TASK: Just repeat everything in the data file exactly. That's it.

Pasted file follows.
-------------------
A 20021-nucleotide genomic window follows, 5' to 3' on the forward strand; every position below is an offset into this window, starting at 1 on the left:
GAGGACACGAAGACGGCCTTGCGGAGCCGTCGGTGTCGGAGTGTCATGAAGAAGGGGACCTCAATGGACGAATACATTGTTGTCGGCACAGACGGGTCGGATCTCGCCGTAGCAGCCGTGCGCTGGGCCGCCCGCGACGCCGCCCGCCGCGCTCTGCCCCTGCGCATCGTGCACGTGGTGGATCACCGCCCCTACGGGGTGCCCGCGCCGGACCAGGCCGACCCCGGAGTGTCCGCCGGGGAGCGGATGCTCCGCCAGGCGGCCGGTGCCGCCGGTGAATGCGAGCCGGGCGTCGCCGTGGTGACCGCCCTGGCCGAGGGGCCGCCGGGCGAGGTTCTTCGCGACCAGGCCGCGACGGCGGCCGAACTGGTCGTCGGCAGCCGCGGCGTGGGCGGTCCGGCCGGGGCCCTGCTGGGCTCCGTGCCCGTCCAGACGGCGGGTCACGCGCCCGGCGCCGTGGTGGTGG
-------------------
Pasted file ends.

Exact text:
A 20021-nucleotide genomic window follows, 5' to 3' on the forward strand; every position below is an offset into this window, starting at 1 on the left:
GAGGACACGAAGACGGCCTTGCGGAGCCGTCGGTGTCGGAGTGTCATGAAGAAGGGGACCTCAATGGACGAATACATTGTTGTCGGCACAGACGGGTCGGATCTCGCCGTAGCAGCCGTGCGCTGGGCCGCCCGCGACGCCGCCCGCCGCGCTCTGCCCCTGCGCATCGTGCACGTGGTGGATCACCGCCCCTACGGGGTGCCCGCGCCGGACCAGGCCGACCCCGGAGTGTCCGCCGGGGAGCGGATGCTCCGCCAGGCGGCCGGTGCCGCCGGTGAATGCGAGCCGGGCGTCGCCGTGGTGACCGCCCTGGCCGAGGGGCCGCCGGGCGAGGTTCTTCGCGACCAGGCCGCGACGGCGGCCGAACTGGTCGTCGGCAGCCGCGGCGTGGGCGGTCCGGCCGGGGCCCTGCTGGGCTCCGTGCCCGTCCAGACGGCGGGTCACGCGCCCGGCGCCGTGGTGGTGG